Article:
Friday, May 07, 2004
Just a few more Billion for the Iraq War.
Is there an estimate yet on the projected total cost of this undertaking? (I'm just talking money now, not lives.)
One measure might suffice to put things in perspective: it has been estimated that the damage done to Iraq's infrastructure in the first (1991) Gulf War was about $200 Billion. (This would be the "reconstruction" cost--NOT including the cost of the war itself. In other words, had we decided to help with reconstruction after Gulf War I, this is how much it would have cost us. We didn't, of course, so this burden fell completely on Iraq--which, with the sanctions immediately imposed and limited oil revenues, could not rebuild everything. Nevertheless, basic services like water, electricity, sewage etc., were restored rather quickly--which is part of the reason many Iraqis are so stunned that America, the wealthiest and most technologically-advanced country in the world, has taken so long to get anything up and running.)
"THE DAILY MIS-LEAD
< http://daily.misleader.org/ctt.asp?u=1331046&l=33604 >
WHITE HOUSE MISLED AMERICA ABOUT COST OF WAR
In a transparent effort to mask the true costs of war
and reduce the size of the mounting budget deficit
the White House left funding for Iraq and Afghanistan
out of the 2005 budget it submitted on February 2.
 Since that time, the "administration has
steadfastly maintained that military forces in Iraq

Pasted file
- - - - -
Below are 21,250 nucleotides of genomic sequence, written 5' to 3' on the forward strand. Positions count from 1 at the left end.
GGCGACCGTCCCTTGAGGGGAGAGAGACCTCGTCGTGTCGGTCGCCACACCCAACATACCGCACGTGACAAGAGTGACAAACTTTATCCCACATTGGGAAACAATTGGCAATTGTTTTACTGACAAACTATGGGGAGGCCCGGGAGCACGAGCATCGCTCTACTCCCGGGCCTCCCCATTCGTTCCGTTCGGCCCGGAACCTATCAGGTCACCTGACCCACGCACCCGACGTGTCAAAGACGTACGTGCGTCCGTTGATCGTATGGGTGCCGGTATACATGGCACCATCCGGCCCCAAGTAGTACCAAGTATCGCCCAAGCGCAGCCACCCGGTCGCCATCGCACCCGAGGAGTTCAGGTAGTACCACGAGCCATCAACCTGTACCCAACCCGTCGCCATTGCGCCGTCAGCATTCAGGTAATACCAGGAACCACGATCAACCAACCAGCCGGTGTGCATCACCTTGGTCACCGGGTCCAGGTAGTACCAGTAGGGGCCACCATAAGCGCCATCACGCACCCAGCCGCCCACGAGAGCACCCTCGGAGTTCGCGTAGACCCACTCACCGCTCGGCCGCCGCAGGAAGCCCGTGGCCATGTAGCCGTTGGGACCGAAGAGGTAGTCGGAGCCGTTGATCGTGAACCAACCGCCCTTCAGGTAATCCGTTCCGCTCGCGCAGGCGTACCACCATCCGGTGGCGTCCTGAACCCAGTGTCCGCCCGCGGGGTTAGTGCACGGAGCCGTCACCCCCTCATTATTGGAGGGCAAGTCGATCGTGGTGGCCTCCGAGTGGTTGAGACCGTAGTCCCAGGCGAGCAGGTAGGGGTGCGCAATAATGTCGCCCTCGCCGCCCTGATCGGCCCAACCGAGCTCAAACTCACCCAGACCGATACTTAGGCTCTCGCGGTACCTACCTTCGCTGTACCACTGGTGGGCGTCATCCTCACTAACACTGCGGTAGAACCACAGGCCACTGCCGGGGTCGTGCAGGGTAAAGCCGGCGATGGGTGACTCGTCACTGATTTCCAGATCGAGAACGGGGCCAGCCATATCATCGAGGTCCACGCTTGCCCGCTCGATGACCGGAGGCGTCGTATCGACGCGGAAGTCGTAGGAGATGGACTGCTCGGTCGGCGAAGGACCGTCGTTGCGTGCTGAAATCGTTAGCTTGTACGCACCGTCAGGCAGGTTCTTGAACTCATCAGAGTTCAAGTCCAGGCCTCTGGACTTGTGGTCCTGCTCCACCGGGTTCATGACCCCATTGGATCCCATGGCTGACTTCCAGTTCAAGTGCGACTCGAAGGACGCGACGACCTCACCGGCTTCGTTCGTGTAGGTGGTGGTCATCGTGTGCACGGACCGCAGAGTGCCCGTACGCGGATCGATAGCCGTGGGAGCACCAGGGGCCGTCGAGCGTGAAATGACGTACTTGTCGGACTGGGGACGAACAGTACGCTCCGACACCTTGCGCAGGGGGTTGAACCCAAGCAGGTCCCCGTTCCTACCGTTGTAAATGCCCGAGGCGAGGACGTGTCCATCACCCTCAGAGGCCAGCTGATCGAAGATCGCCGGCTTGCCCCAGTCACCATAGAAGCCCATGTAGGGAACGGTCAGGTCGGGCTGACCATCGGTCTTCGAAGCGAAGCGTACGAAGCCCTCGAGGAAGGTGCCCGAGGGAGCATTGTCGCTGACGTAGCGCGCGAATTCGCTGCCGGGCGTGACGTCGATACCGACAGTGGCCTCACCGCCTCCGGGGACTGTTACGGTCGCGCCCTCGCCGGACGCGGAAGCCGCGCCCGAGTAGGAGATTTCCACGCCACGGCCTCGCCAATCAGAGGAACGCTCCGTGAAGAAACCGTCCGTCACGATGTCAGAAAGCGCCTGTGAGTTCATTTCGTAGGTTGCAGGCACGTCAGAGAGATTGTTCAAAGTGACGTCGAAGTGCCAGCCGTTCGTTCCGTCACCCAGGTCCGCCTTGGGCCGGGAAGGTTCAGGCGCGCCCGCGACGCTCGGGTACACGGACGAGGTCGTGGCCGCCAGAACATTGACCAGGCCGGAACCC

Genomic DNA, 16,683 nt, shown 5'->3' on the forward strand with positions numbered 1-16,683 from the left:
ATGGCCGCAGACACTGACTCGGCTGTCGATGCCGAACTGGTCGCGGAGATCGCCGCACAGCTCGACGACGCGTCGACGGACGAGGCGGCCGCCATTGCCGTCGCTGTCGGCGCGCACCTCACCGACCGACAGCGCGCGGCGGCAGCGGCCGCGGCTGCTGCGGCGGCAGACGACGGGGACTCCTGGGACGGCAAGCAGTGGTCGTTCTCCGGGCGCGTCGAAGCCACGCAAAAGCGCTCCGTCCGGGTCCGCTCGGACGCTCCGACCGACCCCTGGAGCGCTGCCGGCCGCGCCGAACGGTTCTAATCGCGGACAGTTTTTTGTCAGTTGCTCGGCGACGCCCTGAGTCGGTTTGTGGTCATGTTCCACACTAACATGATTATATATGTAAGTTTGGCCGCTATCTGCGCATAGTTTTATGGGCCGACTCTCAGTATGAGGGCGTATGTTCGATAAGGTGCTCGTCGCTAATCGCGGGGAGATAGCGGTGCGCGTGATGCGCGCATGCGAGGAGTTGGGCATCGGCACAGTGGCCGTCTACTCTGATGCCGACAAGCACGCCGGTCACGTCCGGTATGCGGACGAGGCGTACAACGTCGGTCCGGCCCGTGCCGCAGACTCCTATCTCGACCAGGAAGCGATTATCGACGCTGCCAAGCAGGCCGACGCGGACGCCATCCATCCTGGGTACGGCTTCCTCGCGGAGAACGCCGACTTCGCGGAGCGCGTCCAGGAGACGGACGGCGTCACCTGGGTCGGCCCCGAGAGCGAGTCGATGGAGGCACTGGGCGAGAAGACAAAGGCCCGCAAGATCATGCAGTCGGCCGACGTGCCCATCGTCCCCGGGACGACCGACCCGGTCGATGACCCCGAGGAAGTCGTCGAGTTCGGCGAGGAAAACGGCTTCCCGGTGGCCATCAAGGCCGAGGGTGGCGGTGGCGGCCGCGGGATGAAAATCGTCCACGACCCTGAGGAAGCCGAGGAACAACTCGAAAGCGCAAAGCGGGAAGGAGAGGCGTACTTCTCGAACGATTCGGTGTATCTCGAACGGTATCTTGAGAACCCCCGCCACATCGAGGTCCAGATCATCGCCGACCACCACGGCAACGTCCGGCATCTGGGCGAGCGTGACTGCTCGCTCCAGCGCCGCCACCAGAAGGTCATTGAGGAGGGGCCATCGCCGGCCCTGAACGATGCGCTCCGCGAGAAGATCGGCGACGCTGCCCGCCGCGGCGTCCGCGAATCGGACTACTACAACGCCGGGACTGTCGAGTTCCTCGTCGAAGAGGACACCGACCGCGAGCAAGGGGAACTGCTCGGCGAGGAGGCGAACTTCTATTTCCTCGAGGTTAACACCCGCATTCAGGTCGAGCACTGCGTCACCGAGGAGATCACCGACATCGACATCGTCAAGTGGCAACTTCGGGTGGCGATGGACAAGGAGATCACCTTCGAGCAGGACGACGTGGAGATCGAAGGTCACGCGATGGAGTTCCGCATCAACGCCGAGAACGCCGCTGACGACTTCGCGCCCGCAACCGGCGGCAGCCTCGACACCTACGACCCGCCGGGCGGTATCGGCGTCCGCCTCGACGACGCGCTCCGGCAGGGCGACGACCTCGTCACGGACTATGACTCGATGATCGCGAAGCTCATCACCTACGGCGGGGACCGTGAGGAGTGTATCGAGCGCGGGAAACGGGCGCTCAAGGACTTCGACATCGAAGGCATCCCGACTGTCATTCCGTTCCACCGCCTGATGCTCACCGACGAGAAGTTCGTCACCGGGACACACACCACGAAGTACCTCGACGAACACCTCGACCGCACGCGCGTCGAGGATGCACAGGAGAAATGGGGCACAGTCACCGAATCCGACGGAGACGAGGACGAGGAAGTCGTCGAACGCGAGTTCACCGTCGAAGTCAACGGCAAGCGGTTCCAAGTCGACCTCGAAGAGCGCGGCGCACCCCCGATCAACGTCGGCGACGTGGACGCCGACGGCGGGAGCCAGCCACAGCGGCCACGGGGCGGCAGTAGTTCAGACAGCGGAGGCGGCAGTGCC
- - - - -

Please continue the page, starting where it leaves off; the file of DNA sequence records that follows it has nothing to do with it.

will be sufficiently funded until early next year."
 White House Budget Director Joshua Bolton
insisted "no request [for more money for Iraq] would
come until January at the earliest."
From the beginning, military officials predicted that
the Administration's game playing would create
problems. General Peter Schoomaker, Army Chief of
Staff, told the Senate Armed Services Committee on
February 11, "I am concerned...on how we bridge
between the end of this fiscal year and whenever we
could get a supplemental in the next year...I do not
have an answer for exactly how we would do that." 
Marine Commandant General Michael Hagee agreed.
As predicted, it was revealed last month that, without
additional funding, US troops would face a $4 billion
shortfall as early as this summer.  Yesterday, the
President was forced to come clean and request "an
additional $25 billion to finance military operations
in Iraq and Afghanistan." 
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